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Pointers

In Fortran, a pointer is an alias for another item of data (or a block in the form of an array, a section of an array, or a structure). It is not the address of the item but rather it is an alternative name for the item. This association between a pointer and what it is an alias for, can be changed under program control. As a result, pointers can be used to create structures such as linked lists and trees.

 

Declaring a pointer

A pointer is declared by giving it a type with the POINTER attribute. The data item for which it is an alias must also be given the TARGET attribute. For example:

REAL,TARGET::x
REAL,POINTER::AltX

 

Associating a pointer with a target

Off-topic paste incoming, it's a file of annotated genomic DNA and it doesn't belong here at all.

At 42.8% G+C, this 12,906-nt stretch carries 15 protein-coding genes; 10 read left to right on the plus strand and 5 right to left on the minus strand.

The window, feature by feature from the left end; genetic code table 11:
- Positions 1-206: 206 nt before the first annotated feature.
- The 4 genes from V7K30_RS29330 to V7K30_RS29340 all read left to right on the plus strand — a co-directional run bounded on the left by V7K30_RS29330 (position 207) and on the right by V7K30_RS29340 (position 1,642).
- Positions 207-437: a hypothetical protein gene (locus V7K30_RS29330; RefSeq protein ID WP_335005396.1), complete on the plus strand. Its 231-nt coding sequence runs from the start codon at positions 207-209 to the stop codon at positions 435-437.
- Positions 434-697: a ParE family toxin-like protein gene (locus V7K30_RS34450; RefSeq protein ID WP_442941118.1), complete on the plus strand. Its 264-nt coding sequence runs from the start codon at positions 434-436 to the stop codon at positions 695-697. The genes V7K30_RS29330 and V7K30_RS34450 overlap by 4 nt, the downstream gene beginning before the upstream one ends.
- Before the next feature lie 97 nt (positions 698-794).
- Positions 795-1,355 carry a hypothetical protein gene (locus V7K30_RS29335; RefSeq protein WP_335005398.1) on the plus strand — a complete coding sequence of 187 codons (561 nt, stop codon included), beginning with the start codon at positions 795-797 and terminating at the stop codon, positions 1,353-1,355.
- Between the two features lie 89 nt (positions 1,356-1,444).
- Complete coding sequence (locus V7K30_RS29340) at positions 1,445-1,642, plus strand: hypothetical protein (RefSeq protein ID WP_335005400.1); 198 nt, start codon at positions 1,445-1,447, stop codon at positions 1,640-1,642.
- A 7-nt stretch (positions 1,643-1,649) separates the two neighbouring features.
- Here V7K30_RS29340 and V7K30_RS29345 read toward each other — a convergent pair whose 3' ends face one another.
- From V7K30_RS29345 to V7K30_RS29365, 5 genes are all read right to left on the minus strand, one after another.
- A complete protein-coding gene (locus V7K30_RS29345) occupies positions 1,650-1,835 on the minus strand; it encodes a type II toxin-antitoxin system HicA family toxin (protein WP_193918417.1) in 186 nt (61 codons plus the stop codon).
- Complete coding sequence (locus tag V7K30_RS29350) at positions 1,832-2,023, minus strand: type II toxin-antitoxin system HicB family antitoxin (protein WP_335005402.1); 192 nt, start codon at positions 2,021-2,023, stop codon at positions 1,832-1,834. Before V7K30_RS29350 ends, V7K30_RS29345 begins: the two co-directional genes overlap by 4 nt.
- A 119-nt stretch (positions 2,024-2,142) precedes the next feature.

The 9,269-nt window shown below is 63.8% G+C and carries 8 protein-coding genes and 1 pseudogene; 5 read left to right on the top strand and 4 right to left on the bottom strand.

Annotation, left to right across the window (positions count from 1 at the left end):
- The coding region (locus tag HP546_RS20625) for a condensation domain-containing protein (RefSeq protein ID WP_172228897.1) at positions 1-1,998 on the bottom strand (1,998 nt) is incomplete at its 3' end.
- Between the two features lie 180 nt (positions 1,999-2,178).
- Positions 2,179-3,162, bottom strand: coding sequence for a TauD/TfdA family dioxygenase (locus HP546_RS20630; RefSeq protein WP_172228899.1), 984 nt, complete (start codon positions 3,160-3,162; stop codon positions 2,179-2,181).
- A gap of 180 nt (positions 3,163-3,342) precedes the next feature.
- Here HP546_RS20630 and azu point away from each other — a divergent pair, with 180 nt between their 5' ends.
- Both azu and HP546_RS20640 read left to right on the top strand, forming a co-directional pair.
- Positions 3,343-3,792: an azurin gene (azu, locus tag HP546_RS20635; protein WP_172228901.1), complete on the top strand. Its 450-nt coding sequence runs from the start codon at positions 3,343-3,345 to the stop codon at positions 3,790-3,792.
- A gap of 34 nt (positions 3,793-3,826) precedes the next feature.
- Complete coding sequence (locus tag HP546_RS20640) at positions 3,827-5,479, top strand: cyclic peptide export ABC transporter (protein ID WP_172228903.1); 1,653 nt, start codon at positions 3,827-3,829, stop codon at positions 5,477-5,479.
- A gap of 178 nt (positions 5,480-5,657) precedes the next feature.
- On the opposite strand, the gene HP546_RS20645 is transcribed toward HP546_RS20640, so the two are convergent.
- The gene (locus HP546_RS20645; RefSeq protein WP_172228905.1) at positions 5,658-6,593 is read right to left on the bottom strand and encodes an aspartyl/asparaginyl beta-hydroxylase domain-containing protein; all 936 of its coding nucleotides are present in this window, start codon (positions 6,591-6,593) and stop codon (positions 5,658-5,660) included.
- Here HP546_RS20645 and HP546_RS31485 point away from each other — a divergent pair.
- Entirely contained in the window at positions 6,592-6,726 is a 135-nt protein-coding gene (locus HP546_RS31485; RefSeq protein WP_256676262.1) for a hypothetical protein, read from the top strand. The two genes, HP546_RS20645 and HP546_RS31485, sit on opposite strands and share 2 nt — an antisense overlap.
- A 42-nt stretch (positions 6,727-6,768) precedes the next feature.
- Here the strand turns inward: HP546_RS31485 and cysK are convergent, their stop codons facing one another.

The combination "=>" is used to associate a pointer with a given item of data. For example:

AltX=>x
AltX=1.0

makes AltX an alias for x and then assigns the value 1.0 to x.

 

The states of a pointer

A pointer is in one of three states:

  1. It may be undefined. It has been declared but not associated with an item of data.

  2. It may be null. This is a zero state obtained using NULLIFY or the intrinsic function NULL. It is used to explicitly state that the pointer is currently not an alias for any data item (e.g. a terminator for a linked list).

  3. It may be associated. It is currently an alias for some target.

The intrinsic function ASSOCIATED may be used to determine the current state of a pointer.

 

 

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